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COVID-19: NY AG Report Says Nursing Home Deaths May Have Been Undercounted By 50 Percent

New York Attorney General Letitia James released her office's report on the state's handling of nursing homes during the pandemic.
New York Attorney General Letitia James released her office's report on the state's handling of nursing homes during the pandemic. Photo Credit: AG Letitia James

The New York State Department of Health may have undercounted the number of COVID-19 deaths in nursing homes by upwards of 50 percent, according to a new report from the Attorney General’s Office.

New York AG Letitia James released the report on her office’s ongoing investigation into nursing homes’ responses ✎ EditSignto the pandemic that was critical of Gov. Andrew Cuomo and the Department of Health’s initial guidance to admit COVID-19 patients into nursing homes.

The investigations also found that nursing homes’ lack of compliance with infection control protocols “put residents at increased risk of harm, and facilities that had lower pre-pandemic staffing ratings had higher COVID-19 fatality rates.”

Investigators looked at a sample of 62 of the state’s approximately 600 nursing homes. They reported 1,914 deaths of residents from COVID-19, while the state Department of Health logged 1,229 deaths at those same facilities

James said that the initial findings will lead to an ongoing investigation into more than 20 nursing homes whose reported conduct during the first wave of COVID-19 infections “presented particular concern.”


“As the pandemic and our investigations continue, it is imperative that we understand why the residents of nursing homes in New York unnecessarily suffered at such an alarming rate,” she said.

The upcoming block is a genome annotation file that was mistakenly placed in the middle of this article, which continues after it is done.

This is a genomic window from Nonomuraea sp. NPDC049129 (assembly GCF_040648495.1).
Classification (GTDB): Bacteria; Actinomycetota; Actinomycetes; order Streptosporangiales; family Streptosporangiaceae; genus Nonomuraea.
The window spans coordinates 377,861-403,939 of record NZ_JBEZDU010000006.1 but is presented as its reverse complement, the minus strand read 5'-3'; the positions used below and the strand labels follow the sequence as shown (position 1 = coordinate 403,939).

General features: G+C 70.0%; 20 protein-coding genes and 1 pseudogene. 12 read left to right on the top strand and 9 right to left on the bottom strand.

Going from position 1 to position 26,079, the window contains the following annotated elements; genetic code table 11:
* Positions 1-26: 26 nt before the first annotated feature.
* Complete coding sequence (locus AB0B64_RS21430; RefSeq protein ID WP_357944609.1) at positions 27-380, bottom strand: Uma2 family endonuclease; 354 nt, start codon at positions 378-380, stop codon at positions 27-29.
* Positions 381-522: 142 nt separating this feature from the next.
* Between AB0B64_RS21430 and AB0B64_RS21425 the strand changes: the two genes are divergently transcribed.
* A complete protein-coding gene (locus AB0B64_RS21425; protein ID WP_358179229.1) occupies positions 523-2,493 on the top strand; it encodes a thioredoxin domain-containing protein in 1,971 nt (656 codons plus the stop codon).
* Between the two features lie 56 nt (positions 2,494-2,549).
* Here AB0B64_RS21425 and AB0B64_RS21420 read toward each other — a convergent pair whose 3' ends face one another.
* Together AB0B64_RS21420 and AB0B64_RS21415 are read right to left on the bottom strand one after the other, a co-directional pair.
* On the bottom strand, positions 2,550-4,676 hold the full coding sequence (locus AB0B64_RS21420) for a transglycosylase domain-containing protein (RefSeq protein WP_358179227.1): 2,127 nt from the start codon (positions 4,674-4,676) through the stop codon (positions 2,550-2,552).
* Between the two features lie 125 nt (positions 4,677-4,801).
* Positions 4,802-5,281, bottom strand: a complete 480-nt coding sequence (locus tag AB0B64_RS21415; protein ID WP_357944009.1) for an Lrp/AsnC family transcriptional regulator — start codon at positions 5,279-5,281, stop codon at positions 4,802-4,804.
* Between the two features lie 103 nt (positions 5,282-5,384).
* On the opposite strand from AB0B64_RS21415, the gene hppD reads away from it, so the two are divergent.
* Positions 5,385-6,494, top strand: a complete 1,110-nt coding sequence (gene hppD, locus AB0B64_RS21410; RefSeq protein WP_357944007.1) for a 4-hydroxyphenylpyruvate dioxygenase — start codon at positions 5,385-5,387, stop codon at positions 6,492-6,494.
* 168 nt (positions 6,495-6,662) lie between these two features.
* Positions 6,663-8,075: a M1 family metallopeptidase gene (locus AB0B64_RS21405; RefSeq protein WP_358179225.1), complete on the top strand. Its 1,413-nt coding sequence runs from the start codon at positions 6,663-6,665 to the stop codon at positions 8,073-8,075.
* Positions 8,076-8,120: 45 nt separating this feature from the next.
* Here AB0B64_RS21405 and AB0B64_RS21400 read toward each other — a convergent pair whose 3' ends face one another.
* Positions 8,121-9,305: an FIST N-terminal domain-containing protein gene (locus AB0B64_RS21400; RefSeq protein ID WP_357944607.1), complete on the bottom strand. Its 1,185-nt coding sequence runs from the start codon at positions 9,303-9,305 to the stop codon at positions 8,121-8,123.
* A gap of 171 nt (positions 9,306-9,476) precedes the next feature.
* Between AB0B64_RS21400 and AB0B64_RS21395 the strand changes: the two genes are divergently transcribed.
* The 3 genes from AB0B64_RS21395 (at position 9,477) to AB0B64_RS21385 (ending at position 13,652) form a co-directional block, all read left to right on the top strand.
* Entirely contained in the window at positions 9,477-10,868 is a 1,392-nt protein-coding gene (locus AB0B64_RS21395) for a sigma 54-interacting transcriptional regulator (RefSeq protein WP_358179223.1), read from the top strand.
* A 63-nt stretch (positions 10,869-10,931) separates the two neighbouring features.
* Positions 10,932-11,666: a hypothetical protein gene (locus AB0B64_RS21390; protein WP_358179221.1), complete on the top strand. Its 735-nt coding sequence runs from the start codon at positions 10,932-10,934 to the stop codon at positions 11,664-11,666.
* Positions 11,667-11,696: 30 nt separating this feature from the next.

The report found that the number of COVID-19-related deaths in nursing homes was dramatically underreported, and there was a lack of compliance with infection control protocols that put residents at increased risk of harm. There was also an insufficient amount of PPE for nursing home staff, which put residents at additional risk.

According to the findings in the report, due to the current model, there may have also been financial opportunities for some nursing homeowners during the pandemic.

“The current state reimbursement model for nursing homes gives a financial incentive to owners of for-profit nursing homes to transfer funds to related parties (ultimately increasing their own profit) instead of investing in higher levels of staffing and PPE,” the report states.

Cuomo’s initial guidance regarding COVID-19 patients and nursing homes also came back into question.

“Government guidance requiring the admission of COVID-19 patients into nursing homes may have put residents at increased risk of harm in some facilities and may have obscured the data available to assess that risk.”

James said that on April 23 last year, at Cuomo’s behest, her office set up a hotline to receive complaints from family members prohibited from in-person visits to nursing homes, prompting the initial investigation.

The office received more than 770 complaints on that hotline through Aug. 3, and an additional 179 through Nov. 16, James said. There were also allegations of COVID-19-related neglect of residents.

James’ report also says that the “lack of nursing home compliance with the executive order requiring communication with family members caused avoidable pain and distress.”

“While we cannot bring back the individuals we lost to this crisis, this report seeks to offer transparency that the public deserves and to spur increased action to protect our most vulnerable residents,” James said. “Nursing homes residents and workers deserve to live and work in safe environments, and I will continue to work hard to safeguard this basic right during this precarious time.”

The complete 76-page report can be read here✎ EditSign✎ EditSign.

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